See What HealthDay Can Do For You
Contact Us

Girls Need to Learn to Run Like Boys

Study finds doing so cuts risk of ligament injuries

SATURDAY, Oct. 5, 2002 (HealthDayNews) -- "You run like a girl!"

It's an age-old taunt, but sports medicine experts have discovered that if female athletes are trained to run, jump and pivot like males, they can prevent serious knee injuries.

Female athletes are two to eight times more likely to tear their anterior cruciate ligament (ACL), the major stabilizer of the knee. Each year, one out of 100 high school female athletes and one of 10 college female athletes experience an ACL injury, according to the National Institutes of Health.

The National Collegiate Athletic Association reports that in any given year, approximately 2,200 collegiate female athletes are expected to rupture their ACLs.

However, a special training program could be just what the doctor ordered. By teaching women soccer players to keep their knees bent and play lower to the ground, the training resulted in 88 percent fewer ACL tears.

Dr. Letha Griffin of the University of Georgia and Dr. Bert R. Mandelbaum of the Santa Monica Orthopedic and Sports Research Foundation in California devised the program.

They compared knee injuries among 1,041 female soccer players in the Coast Soccer League of Southern California who'd been given the injury prevention training. The researchers then compared those injuries to ones suffered by 1,902 players who didn't receive the training.

At the end of the 2000 season, the players who received the training had only two ACL tears, compared with 32 in the group that didn't receive training on moving more like boys.

Griffin and Mandelbaum say that's because girls don't move with the kind of flexibility needed to relieve pressure on the knee.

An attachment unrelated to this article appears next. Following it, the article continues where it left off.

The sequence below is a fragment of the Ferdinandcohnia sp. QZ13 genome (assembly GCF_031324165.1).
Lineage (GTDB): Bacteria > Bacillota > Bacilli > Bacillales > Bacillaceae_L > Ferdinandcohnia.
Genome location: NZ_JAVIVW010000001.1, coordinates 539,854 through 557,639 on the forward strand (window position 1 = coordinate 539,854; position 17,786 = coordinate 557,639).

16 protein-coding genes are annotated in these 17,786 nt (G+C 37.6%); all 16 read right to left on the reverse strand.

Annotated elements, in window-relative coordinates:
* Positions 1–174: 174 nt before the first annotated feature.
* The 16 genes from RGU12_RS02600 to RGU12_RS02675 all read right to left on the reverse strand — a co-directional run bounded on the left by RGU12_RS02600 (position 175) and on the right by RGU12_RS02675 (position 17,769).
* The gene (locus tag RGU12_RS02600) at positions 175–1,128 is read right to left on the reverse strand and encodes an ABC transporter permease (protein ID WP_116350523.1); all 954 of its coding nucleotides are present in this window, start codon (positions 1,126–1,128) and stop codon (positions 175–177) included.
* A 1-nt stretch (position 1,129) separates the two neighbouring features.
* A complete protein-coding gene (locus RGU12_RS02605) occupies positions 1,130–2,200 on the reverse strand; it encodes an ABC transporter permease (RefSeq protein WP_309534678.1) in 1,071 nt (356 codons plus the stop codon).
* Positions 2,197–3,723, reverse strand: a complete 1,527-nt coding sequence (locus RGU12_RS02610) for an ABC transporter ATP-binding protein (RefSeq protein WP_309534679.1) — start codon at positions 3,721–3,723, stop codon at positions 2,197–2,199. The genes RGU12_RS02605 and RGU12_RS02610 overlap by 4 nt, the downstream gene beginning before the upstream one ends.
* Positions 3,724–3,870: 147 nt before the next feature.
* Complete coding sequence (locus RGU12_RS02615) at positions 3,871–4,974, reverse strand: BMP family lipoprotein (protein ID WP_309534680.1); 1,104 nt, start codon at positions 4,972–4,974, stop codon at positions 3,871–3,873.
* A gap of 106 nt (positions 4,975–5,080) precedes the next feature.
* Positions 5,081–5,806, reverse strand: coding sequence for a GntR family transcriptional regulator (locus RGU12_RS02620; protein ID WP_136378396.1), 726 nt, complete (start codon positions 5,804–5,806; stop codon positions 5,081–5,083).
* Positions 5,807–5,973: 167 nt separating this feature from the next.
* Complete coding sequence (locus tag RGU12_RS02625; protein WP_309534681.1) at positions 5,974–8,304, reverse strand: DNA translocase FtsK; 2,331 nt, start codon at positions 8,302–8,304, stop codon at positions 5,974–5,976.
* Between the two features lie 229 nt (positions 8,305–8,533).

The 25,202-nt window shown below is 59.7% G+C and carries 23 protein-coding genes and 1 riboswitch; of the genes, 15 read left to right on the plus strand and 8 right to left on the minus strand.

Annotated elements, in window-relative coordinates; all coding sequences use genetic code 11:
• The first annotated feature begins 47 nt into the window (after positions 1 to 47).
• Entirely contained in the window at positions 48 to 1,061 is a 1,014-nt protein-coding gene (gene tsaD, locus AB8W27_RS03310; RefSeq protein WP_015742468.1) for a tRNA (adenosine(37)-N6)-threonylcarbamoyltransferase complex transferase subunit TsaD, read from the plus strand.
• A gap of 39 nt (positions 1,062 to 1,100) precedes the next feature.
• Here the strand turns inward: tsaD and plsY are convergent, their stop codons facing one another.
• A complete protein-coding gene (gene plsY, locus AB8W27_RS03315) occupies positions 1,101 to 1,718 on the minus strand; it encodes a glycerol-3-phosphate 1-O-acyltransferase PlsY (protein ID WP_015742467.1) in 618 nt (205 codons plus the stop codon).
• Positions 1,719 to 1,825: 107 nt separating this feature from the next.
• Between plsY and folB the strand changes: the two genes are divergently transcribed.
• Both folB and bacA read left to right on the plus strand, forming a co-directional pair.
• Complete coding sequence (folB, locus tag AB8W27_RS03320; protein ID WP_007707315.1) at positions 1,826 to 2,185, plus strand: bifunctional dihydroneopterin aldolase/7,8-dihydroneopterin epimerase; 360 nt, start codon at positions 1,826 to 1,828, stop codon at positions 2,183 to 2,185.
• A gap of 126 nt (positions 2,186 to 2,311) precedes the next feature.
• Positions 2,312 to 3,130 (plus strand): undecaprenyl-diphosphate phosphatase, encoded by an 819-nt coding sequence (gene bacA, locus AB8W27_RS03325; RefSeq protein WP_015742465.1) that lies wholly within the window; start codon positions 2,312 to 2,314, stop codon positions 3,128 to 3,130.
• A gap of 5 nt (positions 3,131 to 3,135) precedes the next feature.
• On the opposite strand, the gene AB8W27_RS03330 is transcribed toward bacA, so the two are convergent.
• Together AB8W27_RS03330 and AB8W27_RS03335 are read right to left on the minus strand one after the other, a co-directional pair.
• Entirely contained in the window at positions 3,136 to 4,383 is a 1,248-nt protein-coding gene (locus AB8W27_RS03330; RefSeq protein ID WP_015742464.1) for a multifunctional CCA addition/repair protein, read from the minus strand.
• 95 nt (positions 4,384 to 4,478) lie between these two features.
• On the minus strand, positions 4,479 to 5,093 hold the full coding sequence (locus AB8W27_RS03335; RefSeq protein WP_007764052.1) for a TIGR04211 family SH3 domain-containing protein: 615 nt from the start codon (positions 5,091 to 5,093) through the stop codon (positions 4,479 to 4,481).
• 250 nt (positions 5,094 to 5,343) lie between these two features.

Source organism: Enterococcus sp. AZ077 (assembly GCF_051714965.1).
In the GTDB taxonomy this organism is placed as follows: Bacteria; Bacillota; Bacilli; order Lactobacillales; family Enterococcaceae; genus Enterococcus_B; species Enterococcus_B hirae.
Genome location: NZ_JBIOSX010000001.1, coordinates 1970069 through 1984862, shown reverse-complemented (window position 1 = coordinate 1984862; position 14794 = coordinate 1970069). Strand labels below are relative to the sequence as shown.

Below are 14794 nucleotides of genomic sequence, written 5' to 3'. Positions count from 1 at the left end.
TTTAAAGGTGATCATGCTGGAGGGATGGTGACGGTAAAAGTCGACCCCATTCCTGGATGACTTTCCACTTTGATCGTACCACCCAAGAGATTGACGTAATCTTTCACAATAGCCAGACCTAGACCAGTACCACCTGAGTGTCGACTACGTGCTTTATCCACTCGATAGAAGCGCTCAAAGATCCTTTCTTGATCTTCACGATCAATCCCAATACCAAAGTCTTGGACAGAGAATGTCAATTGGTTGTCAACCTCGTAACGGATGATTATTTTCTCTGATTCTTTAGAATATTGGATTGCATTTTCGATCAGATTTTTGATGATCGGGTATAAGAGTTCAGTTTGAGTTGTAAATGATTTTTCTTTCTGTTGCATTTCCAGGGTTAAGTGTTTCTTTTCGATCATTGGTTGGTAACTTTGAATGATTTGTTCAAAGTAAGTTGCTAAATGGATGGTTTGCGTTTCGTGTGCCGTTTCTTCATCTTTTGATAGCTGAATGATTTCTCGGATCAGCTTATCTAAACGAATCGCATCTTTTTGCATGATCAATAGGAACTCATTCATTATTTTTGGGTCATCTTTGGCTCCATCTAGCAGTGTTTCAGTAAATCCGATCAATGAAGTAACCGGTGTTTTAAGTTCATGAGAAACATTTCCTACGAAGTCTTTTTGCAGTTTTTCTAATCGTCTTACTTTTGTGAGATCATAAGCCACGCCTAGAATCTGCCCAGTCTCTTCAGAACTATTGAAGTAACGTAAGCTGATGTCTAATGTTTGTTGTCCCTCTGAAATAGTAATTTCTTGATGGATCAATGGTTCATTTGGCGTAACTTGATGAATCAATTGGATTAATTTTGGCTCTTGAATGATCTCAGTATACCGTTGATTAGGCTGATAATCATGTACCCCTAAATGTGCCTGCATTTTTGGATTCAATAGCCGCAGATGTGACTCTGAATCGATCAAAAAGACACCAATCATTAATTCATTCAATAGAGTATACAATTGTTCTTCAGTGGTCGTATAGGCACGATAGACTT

"Girls run and pivot in a stiff-legged, upright posture," says Griffin, who is head physician for all sports teams at the University of Georgia. "Boys, on the other hand, have knees bent and can play low to the ground."

"Boys can touch the ground from their running position. That's not true of girls," she adds.

Griffin says girls need to learn to keep their hips and knees bent, their body balanced over their legs and their posture straight.

The training program she and Mandelbaum devised for the California soccer league involved a special 20-minute warm-up that concentrated on running, jumping and pivoting with knees bent. The women would perform normal soccer movements, but with a special emphasis on centering their weight lower to the ground.

The findings on their work were presented at a recent meeting of the American Academy of Orthopaedic Surgeons.

Orthopedic surgeons have offered several theories for why females are more likely to suffer ACL injuries, says Stephanie Vlach, manager of fitness education for the Life Fitness Academy. These include anatomical differences, variations in movement patterns and muscular imbalances.

"Women tend to have much stronger quads (the large muscle in the back of the upper leg) than they do hamstrings," Vlach says about recent muscle-related theories. "Men have much more equal strength between the two muscles."

Since none of these can be altered, researchers like Griffin and Mandelbaum have focused on teaching female athletes motor patterns that will prevent excessive stress on the ACL, Vlach says.

Vlach speaks from personal experience about ACL injuries. About 10 years ago, she tore hers while a competitive gymnast, and ended up receiving reconstructive surgery and nine months of physical therapy.

"These are no fun, and more and more women today are tearing their ACLs. Coaches and personal trainers who work with girls and women really need to consider this during training," she says.

Griffin says parents who want to prevent injuries to their daughters should encourage them to practice jumping and landing in a correct body posture, with their knees bent and their center of gravity low to the ground. The girls could hop in front of a mirror to watch whether they land in a proper flexed position, or parents could videotape their girls in action and then review how they are running, jumping and landing. That will let parents identify girls who are landing stiff-legged and need more training to keep themselves in a flexed position.

"The whole idea is to train on exercises that help develop neuromuscular control," Griffin says. "The proper position comes naturally to guys. It doesn't come so naturally to women."

What To Do

To learn more about preventing anterior cruciate ligament injuries in women, visit the American Academy of Orthopaedic Surgeons or the Cleveland Clinic.

SOURCES: Letha Griffin, M.D., head physician, sports teams, University of Georgia, Athens; Bert R. Mandelbaum, Santa Monica Orthopedic and Sports Research Foundation, Santa Monica, Calif.; Stephanie Vlach, manager, fitness education, Life Fitness Academy, Franklin Park, Ill.
Consumer News